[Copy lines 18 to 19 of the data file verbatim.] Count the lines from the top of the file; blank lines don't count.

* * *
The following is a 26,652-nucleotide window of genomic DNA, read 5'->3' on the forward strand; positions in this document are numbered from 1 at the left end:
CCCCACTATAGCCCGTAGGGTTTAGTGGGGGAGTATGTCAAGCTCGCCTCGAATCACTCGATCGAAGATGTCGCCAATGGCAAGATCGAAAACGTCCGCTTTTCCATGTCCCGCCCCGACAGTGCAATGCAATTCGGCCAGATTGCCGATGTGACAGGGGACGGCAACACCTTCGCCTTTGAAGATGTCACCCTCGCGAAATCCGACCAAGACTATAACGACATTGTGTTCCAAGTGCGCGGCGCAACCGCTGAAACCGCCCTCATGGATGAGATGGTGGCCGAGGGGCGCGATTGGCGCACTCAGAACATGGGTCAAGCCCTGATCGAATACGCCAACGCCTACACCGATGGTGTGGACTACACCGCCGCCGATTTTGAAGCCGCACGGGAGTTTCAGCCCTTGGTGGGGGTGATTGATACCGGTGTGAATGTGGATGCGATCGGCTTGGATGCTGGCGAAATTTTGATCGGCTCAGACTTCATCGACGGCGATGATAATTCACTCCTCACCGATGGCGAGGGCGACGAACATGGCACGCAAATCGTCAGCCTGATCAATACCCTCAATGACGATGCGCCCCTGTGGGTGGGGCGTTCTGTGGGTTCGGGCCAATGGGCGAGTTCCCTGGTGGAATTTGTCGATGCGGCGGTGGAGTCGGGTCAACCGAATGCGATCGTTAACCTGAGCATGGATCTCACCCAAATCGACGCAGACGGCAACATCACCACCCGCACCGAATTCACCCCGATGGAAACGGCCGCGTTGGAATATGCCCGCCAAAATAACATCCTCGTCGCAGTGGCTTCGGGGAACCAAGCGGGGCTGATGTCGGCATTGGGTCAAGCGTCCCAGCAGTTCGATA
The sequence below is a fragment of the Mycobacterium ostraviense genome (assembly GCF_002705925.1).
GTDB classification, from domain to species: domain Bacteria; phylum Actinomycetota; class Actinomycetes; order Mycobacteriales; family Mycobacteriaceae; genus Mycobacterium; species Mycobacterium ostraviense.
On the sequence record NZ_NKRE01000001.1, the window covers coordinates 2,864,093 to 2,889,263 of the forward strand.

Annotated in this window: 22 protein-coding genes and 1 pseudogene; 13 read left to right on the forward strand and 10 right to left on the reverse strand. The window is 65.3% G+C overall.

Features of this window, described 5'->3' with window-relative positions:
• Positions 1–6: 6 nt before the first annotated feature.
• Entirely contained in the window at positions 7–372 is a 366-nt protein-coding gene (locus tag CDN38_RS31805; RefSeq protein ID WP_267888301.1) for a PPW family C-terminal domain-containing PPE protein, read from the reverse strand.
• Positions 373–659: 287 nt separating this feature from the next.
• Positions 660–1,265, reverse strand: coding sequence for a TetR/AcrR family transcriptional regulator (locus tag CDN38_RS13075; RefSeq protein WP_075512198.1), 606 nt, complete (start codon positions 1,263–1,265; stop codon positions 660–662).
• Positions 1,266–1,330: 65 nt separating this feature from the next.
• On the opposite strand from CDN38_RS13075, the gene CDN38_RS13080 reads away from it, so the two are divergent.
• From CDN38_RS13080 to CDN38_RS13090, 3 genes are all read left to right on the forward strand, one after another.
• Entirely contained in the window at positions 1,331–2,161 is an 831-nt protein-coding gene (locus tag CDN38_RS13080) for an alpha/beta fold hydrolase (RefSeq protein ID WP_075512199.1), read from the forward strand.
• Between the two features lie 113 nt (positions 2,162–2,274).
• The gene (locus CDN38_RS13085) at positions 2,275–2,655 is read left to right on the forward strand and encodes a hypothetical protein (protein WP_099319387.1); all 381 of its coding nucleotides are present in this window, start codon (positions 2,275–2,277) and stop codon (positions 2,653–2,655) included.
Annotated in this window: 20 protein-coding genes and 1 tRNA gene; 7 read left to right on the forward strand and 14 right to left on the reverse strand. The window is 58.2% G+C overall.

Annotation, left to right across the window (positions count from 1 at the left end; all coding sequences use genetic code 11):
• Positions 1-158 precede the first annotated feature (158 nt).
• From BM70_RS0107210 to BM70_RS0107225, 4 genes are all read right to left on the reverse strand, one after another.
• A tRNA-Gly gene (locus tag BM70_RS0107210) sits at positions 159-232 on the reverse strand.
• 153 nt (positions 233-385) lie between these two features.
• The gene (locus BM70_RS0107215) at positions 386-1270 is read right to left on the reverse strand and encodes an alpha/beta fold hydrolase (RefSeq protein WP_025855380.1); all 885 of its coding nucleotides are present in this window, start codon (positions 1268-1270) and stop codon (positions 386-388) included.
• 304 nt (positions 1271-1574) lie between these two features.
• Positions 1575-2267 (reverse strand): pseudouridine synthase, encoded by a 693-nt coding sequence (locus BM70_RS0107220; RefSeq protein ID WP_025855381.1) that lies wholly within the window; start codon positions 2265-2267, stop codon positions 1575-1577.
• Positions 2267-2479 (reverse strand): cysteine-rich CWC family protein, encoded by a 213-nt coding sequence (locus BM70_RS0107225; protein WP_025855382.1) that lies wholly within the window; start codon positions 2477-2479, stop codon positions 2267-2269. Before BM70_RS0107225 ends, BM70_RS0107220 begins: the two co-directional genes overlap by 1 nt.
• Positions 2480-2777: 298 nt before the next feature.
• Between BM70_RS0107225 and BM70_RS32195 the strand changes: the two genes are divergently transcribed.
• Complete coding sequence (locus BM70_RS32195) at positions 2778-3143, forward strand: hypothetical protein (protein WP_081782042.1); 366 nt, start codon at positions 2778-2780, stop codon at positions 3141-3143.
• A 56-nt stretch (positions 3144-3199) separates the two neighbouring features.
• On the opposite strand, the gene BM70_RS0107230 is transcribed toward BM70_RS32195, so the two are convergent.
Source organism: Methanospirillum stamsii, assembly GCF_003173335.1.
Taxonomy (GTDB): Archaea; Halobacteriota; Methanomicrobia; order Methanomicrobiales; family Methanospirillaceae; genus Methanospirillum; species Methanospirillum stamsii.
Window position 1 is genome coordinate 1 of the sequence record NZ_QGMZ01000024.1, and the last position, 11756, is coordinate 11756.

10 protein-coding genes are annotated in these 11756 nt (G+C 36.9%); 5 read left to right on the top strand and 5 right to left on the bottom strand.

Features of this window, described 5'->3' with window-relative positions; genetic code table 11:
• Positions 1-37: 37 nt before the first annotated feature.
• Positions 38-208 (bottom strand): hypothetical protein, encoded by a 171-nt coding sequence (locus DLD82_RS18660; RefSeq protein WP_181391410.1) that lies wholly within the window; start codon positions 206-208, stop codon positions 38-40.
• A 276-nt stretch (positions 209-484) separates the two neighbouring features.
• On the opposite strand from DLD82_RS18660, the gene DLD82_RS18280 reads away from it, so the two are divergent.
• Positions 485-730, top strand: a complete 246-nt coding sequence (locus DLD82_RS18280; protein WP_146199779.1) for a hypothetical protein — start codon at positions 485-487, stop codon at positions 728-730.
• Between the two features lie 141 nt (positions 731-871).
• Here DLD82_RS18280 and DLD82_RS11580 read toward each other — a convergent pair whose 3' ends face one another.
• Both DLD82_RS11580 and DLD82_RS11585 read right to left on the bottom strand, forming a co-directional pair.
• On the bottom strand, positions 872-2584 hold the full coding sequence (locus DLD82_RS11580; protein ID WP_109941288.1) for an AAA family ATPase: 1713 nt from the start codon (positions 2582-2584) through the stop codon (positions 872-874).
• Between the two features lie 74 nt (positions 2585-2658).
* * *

Annotated in this window: 20 protein-coding genes and 1 tRNA gene; 7 read left to right on the forward strand and 14 right to left on the reverse strand. The window is 58.2% G+C overall.

Annotation, left to right across the window (positions count from 1 at the left end; all coding sequences use genetic code 11):